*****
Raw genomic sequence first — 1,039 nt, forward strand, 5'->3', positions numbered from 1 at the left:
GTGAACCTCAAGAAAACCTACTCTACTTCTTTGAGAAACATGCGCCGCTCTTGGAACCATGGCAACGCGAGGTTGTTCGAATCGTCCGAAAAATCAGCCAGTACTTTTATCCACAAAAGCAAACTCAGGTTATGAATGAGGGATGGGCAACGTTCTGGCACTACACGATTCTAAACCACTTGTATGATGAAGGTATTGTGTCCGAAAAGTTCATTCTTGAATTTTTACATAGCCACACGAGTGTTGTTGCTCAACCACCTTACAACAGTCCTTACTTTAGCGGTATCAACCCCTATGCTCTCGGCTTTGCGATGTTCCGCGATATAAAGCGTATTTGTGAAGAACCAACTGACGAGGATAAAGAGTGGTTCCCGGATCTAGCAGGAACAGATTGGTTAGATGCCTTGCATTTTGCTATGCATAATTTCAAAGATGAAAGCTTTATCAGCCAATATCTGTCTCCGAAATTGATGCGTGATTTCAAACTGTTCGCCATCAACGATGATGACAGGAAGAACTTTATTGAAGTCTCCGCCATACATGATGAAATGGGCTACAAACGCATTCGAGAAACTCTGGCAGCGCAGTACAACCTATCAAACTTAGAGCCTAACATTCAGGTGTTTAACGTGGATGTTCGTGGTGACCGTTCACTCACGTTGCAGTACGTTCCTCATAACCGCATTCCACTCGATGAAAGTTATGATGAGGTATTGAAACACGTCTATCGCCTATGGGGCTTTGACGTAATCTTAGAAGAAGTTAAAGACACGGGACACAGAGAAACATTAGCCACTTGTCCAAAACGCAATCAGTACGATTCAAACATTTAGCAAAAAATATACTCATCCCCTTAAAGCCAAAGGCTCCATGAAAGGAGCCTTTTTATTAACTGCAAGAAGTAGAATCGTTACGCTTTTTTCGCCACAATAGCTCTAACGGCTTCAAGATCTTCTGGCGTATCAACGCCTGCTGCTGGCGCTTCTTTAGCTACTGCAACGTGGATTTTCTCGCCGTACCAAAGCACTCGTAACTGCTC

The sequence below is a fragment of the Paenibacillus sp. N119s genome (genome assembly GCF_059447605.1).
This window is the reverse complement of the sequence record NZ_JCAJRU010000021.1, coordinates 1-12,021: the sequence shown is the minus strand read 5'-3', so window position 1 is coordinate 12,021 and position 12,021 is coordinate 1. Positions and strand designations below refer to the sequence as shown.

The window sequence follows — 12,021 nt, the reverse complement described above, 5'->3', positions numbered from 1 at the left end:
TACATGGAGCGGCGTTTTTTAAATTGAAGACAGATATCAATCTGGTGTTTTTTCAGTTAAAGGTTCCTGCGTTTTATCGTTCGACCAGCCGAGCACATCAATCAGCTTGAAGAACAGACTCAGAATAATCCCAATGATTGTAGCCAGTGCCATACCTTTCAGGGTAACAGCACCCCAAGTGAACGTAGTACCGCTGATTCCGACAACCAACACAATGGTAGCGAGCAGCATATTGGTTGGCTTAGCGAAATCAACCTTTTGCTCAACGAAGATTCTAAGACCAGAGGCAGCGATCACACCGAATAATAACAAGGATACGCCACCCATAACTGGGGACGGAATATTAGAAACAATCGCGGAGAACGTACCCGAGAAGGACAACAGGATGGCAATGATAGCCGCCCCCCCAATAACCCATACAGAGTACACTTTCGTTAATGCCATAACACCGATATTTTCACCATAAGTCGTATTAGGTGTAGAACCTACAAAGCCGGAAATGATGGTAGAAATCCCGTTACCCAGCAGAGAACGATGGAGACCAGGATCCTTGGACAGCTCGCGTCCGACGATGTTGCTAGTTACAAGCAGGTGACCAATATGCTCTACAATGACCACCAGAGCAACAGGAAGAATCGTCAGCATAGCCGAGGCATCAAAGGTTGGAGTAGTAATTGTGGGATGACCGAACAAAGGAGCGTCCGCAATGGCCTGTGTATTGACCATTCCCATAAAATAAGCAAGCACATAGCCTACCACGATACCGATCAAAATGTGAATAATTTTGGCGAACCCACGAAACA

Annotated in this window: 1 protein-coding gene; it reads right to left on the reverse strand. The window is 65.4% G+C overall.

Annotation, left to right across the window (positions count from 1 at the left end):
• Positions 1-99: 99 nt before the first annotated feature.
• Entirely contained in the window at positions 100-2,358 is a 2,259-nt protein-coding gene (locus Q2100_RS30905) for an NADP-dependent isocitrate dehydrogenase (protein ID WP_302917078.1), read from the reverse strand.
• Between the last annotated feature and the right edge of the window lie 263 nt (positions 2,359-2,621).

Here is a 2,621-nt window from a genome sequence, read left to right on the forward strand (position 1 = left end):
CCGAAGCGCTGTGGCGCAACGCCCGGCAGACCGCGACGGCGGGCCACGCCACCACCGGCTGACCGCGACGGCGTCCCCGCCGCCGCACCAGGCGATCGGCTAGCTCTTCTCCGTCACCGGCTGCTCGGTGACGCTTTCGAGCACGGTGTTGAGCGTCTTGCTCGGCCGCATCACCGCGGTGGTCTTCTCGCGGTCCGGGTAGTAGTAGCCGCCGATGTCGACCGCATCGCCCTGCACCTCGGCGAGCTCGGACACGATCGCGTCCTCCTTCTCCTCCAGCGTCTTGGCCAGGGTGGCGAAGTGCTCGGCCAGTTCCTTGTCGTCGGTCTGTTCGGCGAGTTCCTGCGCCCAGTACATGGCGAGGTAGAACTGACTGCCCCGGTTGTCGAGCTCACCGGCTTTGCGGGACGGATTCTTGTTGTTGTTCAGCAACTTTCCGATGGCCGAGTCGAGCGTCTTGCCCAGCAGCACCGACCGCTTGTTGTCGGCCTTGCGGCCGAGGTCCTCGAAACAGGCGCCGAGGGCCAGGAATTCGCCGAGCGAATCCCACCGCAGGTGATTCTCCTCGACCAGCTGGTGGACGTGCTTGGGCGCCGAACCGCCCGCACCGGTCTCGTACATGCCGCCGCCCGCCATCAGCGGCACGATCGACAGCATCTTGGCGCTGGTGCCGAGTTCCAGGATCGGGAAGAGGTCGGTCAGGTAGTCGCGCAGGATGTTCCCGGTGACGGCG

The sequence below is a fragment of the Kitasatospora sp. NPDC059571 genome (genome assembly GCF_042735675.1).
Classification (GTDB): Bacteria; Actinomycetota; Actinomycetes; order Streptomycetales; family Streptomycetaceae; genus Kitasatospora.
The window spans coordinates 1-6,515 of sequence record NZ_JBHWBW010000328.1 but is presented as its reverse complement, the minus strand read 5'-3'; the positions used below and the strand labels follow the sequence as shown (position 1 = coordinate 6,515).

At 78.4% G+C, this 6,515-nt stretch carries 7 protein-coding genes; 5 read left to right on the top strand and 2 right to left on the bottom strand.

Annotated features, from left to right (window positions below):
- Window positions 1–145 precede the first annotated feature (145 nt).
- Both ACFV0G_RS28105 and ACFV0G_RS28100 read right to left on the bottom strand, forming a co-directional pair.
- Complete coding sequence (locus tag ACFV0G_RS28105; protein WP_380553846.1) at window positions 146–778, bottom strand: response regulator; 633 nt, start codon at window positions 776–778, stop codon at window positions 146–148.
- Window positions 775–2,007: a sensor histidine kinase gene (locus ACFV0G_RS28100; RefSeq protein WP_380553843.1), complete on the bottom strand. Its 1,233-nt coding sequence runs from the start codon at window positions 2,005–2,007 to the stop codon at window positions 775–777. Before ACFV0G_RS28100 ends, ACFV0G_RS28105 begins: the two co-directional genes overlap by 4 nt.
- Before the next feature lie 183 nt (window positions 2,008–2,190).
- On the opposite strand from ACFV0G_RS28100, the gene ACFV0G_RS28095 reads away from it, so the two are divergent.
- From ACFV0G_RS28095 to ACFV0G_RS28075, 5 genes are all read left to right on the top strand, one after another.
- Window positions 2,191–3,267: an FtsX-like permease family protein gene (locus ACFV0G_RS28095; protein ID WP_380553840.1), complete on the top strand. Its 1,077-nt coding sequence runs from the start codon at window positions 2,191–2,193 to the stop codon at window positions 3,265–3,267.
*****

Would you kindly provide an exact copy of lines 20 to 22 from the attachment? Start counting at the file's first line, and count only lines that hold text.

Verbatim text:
- Both ACFV0G_RS28105 and ACFV0G_RS28100 read right to left on the bottom strand, forming a co-directional pair.
- Complete coding sequence (locus tag ACFV0G_RS28105; protein WP_380553846.1) at window positions 146–778, bottom strand: response regulator; 633 nt, start codon at window positions 776–778, stop codon at window positions 146–148.
- Window positions 775–2,007: a sensor histidine kinase gene (locus ACFV0G_RS28100; RefSeq protein WP_380553843.1), complete on the bottom strand. Its 1,233-nt coding sequence runs from the start codon at window positions 2,005–2,007 to the stop codon at window positions 775–777. Before ACFV0G_RS28100 ends, ACFV0G_RS28105 begins: the two co-directional genes overlap by 4 nt.